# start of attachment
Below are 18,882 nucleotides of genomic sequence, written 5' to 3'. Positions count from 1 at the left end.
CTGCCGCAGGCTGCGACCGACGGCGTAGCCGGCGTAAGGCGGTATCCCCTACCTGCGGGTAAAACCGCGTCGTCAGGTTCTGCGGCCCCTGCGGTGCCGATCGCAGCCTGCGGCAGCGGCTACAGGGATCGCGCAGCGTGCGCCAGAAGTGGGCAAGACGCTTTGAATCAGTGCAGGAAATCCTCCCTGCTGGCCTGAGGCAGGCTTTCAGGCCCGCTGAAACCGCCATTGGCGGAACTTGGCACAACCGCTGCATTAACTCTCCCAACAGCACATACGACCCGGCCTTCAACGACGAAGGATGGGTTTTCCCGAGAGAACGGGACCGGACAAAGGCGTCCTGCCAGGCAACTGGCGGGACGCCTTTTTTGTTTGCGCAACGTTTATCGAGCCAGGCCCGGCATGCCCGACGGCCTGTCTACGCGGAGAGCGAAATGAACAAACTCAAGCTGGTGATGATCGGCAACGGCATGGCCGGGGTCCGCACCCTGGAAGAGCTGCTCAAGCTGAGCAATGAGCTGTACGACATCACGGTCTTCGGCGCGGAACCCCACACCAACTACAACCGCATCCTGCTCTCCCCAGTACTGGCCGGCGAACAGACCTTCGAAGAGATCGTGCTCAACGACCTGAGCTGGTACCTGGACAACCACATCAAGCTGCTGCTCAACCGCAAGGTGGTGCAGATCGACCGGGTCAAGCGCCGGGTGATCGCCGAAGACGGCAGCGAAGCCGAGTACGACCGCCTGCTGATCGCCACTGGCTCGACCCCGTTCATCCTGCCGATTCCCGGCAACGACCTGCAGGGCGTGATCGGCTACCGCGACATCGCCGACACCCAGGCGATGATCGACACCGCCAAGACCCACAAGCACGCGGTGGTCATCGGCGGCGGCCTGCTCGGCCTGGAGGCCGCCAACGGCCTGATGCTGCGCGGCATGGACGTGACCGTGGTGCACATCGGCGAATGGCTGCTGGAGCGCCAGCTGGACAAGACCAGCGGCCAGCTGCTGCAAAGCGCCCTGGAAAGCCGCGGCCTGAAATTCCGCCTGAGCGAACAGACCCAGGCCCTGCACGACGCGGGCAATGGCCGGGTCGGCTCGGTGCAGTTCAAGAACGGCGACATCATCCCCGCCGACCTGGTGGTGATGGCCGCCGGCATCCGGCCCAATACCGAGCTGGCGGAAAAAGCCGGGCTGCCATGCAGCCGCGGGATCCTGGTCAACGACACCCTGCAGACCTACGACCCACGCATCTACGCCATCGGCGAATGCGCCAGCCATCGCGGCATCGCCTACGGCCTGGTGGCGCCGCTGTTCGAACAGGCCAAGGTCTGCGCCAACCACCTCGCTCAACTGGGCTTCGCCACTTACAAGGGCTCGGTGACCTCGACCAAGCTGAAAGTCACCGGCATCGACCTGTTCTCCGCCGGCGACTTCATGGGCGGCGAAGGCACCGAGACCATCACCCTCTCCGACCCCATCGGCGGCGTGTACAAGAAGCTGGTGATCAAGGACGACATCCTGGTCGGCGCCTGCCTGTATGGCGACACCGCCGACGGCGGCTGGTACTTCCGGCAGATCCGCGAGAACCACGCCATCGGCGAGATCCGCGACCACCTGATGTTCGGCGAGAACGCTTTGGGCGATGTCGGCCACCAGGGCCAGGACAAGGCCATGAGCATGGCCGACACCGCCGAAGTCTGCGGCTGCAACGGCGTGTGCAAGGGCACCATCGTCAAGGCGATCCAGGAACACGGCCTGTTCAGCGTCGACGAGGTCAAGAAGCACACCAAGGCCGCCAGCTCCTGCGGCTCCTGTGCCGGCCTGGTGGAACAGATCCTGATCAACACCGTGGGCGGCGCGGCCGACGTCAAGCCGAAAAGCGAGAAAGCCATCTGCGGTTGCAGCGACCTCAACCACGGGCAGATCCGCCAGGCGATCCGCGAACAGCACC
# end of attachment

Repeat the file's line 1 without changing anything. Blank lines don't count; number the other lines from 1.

Below are 18,882 nucleotides of genomic sequence, written 5' to 3'. Positions count from 1 at the left end.